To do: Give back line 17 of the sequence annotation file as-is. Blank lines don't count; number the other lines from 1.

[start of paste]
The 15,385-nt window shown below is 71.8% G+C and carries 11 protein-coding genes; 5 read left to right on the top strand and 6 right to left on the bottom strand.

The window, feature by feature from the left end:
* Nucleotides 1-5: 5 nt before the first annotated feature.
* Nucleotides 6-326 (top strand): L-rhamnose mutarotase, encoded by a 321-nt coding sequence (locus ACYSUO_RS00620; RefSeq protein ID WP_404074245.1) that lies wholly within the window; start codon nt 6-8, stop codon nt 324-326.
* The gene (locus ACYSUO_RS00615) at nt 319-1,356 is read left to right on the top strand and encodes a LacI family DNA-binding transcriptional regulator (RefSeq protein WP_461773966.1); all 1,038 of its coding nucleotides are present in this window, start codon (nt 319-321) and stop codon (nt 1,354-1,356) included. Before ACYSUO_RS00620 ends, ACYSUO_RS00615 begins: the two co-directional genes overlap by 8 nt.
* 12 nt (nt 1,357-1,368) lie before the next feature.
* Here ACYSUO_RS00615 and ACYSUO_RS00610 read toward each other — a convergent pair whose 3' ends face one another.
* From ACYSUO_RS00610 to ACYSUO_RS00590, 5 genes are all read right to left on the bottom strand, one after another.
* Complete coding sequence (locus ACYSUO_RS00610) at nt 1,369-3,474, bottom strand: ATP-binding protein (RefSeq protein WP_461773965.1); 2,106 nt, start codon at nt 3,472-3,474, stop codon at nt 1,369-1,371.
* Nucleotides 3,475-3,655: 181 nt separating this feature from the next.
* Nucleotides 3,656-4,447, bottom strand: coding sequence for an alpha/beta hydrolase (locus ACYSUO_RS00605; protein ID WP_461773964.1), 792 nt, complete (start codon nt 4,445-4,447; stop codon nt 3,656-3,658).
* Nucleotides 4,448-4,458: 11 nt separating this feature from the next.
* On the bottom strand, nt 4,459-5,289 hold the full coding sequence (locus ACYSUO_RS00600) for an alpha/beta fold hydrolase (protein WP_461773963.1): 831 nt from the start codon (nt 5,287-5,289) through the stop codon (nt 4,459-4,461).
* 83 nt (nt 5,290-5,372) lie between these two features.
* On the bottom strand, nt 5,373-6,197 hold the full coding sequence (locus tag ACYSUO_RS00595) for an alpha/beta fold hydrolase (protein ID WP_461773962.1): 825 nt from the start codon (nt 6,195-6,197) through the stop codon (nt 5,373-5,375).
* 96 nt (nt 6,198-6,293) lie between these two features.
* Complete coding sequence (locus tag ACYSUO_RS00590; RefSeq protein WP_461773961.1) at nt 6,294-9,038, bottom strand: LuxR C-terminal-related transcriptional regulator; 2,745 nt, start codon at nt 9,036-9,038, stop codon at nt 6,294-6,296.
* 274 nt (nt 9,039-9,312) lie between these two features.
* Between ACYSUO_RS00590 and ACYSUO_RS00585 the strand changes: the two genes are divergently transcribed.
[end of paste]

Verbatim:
* Complete coding sequence (locus tag ACYSUO_RS00590; RefSeq protein WP_461773961.1) at nt 6,294-9,038, bottom strand: LuxR C-terminal-related transcriptional regulator; 2,745 nt, start codon at nt 9,036-9,038, stop codon at nt 6,294-6,296.